Designed by Luca Beltrami in the early 1900s, the large area is dominated by a unique, symmetrical compositional design: the space is supported by two majestic Doric columns, each featuring a frieze with triglyphs. The cast-iron detailing, staircase and walkway balustrade reflect the style and plant motif of the grand staircase railings on the upper floor, showcasing the architectural design’s outstanding coherence.
Though the vault no longer contains safety deposit boxes, it houses items that are just as valuable: around 500 paintings belonging to the Intesa Sanpaolo collection. The works of art are hung on sliding mesh panels, with an excellent system for storage and conservation installed, designed to keep the works displayed to visitors, almost as if to form unexpected exhibition pathways.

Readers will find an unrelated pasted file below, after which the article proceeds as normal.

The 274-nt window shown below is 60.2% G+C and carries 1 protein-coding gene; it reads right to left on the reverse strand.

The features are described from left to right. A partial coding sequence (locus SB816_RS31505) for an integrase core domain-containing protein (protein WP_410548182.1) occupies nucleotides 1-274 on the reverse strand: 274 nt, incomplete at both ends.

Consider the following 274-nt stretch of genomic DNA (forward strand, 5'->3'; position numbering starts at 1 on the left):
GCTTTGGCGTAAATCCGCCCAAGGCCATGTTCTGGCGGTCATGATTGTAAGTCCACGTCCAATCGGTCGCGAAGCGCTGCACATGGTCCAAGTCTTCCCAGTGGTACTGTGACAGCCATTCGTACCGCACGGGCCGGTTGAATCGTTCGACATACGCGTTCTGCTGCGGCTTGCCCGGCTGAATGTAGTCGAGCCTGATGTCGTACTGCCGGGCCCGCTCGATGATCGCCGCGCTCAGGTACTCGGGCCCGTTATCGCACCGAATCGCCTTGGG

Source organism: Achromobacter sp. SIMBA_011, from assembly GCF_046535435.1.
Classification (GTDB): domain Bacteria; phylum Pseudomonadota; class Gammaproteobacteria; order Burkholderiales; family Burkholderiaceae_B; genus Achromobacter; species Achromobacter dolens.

The vault can be visited by reservation only as part of guided tours.
As you head down to the lower floor to drop off your bags or rucksacks, don’t forget to take a peek inside the vault; through the metal gate, you might be able catch a glimpse of pieces that cannot currently be displayed in the museum halls but which may take centre stage in future exhibitions.
Discover all the artworks of the Gallerie d'Italia